Alexander Balanescu: The Aggressive Lyricism
AB: I fell in love with the violin right away. My father brought me a violin from one of his travels, I think from Russia, and I took to it immediately. I always took the study very seriously, so at that time it was already very clear to me that I was going to make music and nothing else. I didn't really have a normal childhood, because it was dedicated to music, but I enjoyed it very much.
AAJ: When did you make your debut?
AB: I was nine when I had my first recital in a concert hall and I have been working ever since.
AAJ: Your musical background is classical. Can you identify the moments when you became permeated by other influences? Which one had the greatest impact on you?
AB: The musical education in Romania was at a very high level but it wasn't very diversified. So I got in touch with chamber music, for instance, only later, in my twenties. I used to study stupid things based mainly on virtuosity, and I didn't get to hear some of the great music until later on, music from other fields, which interest me a lot these days. A big change happened when I went to study at the Juilliard Music School in New York. It was quite a traumatic experience in a way, because before that I was already a star. When we left Romania I could only take with me a 7/8 violin, which was OK, but it wasn't really a good instrument. So, I lacked a good instrument.
The Trinity College in London lent me very good instruments, but in Julliard I was one of the hundreds of talented young people and I became anonymous. The administration at Julliard was very impersonal. I had one of the greatest teachers there, Ms. Dorothy DeLay, with whom I had a great relationship but the school system was quite tense.
AAJ: What were the non-classical influences that made an impact on you?
AB: In my time in New York I have realized that it did not fulfill me to have a career as a classical soloist, and I needed to do something else as well. So I started to become interested in composition in order to be more of an all-round musician, not only a performer. I also got involved in the avant-garde world, which was quite different from the uptown music. I came across Laurie Anderson, Philip Glass. I met John Cage and John Lurie became a friend of mine.
I did quite a few jobs in order to survive; one of them was to play James Brown's "Sex Machine" on viola for fifty dollars in an avant-garde theater on 22nd street. John Lurie was also in this show and we used to hang around in a bar where I also met [film director] Jim Jarmush. So, I gradually got involved in a completely different world. I became friends with the violin improviser Malcom Goldstein. It was a very open circle of people and you could interact a lot. We used to have concerts in lofts, which was a bit weird because it was completely opposite to my "day job" in Julliard. It was like having a secret life.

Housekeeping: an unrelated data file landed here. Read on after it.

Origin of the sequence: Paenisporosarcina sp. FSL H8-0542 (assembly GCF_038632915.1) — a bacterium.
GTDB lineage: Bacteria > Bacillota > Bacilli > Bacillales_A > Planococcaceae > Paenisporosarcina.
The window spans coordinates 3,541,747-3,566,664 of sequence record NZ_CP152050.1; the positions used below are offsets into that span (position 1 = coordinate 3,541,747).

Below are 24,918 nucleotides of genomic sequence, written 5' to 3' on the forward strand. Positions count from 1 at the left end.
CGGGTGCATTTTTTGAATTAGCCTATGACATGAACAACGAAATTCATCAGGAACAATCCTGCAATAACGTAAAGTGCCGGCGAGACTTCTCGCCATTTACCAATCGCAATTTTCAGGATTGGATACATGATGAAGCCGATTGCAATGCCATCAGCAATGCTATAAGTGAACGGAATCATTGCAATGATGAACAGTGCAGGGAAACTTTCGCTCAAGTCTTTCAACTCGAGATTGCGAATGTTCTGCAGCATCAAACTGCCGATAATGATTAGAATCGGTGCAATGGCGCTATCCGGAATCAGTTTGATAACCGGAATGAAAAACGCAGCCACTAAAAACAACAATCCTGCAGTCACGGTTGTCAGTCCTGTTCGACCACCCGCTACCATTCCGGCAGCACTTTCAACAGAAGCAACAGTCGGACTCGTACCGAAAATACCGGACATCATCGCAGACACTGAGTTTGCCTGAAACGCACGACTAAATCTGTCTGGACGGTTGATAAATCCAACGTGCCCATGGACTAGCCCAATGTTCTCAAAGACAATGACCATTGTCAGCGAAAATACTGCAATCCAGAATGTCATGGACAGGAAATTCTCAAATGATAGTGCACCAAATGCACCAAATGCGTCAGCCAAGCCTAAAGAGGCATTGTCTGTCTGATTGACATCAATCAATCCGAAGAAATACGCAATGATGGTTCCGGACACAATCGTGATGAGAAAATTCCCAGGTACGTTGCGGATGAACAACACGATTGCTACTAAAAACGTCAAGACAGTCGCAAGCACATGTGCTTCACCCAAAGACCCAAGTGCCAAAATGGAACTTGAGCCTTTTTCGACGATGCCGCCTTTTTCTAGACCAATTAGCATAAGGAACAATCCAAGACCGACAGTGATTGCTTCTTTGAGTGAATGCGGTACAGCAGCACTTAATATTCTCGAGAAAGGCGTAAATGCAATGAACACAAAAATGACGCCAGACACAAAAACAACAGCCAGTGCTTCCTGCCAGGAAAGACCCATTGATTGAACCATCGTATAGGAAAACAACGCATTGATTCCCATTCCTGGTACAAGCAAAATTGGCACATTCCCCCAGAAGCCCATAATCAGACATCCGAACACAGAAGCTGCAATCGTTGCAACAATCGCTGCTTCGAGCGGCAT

AAJ: What would you define as the main source?
AB: I had a lot of influence from other musical areas, like traditional music, electronic music, pop music and, of course, jazz. I am interested in music from many parts of the world and in the way it connects and interacts, and on its impact on classical music. On the other hand, I play Bach very often these days because he was a great improviser. He was the jazz man of his days. It is only now that I have started to understand him and am trying and approach his music, because now I don't get stuck with the technical part anymore.
AAJ: What is your affiliation to jazz?
AB: I love the freedom and the power of expression you can find in jazz. Also the sensuality. I used to be very passionate about jazz when I was young but at some point I got disillusioned. After free jazz, after [saxophonists] John Coltrane, and Albert Ayler and [pianist] Cecil Taylor, there seemed to be nowhere to go, a bit like in the classical field after serial music. There seemed to be a dead end there. Of course this is a generalization and there are still people working on this field who are wonderful. Cecil Taylor is still there, [saxophonist] Evan Parker is there, [guitarist] Bob Brozman is there, but mainstream jazz has become very conservative. It is music that is very well played but is not exciting anymore. What was exciting for me in jazz was the sense of revolution, of looking for things, of changing things.
What is more interesting now is another area of jazz, which is not blues-based, but is a kind of combination of more influences. The Scandinavian jazz, for instance, has a lot of classical in it, and has the history of jazz, but comes from a different directionwhich, to me, is leading forward. After all these years I think Europe has become more important than America in what we call jazz these days. Or let's call it improvisation. Take musicians like [pianist] Misha Alperin, for instance, who succeeded a lot better to fulfill the marriage between composition and improvisation. I find this exciting and I work quite a lot in this field myself.